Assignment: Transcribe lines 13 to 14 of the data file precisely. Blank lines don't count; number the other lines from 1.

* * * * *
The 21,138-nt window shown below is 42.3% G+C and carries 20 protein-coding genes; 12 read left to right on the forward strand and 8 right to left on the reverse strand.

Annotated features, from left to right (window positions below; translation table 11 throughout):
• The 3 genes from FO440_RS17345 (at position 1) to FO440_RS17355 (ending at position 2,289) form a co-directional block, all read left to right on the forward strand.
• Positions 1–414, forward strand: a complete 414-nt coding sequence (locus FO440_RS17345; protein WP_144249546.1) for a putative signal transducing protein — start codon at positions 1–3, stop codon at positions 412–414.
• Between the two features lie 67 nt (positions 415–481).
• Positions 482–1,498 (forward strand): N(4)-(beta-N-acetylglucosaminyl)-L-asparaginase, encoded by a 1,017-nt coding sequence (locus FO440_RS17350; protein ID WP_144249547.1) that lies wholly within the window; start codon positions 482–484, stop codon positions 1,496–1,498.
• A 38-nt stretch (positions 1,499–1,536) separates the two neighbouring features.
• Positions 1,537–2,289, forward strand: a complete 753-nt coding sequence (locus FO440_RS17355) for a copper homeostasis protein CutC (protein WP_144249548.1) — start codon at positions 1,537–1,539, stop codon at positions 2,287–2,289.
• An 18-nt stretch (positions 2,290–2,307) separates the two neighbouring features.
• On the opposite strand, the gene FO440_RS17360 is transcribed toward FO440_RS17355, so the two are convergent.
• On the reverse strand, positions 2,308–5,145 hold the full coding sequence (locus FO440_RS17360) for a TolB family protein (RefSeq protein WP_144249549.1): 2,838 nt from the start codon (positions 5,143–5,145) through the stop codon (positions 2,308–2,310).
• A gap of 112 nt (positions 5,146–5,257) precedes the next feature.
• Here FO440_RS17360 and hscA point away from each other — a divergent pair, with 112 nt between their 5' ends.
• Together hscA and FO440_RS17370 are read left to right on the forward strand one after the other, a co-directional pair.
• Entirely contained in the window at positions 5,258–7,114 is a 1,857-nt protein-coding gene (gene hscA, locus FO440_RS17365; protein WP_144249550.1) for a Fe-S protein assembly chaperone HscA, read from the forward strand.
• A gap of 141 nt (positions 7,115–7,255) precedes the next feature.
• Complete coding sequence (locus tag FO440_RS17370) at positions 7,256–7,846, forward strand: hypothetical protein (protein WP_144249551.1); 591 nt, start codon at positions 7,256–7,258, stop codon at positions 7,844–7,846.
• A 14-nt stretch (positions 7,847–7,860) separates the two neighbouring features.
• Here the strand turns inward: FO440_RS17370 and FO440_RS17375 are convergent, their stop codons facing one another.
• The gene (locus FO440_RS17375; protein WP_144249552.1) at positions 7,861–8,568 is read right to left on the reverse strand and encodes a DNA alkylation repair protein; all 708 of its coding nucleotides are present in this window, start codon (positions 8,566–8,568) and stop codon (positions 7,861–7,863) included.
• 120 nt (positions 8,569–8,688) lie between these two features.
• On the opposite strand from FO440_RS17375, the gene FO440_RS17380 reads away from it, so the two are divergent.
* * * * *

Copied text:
• Here FO440_RS17360 and hscA point away from each other — a divergent pair, with 112 nt between their 5' ends.
• Together hscA and FO440_RS17370 are read left to right on the forward strand one after the other, a co-directional pair.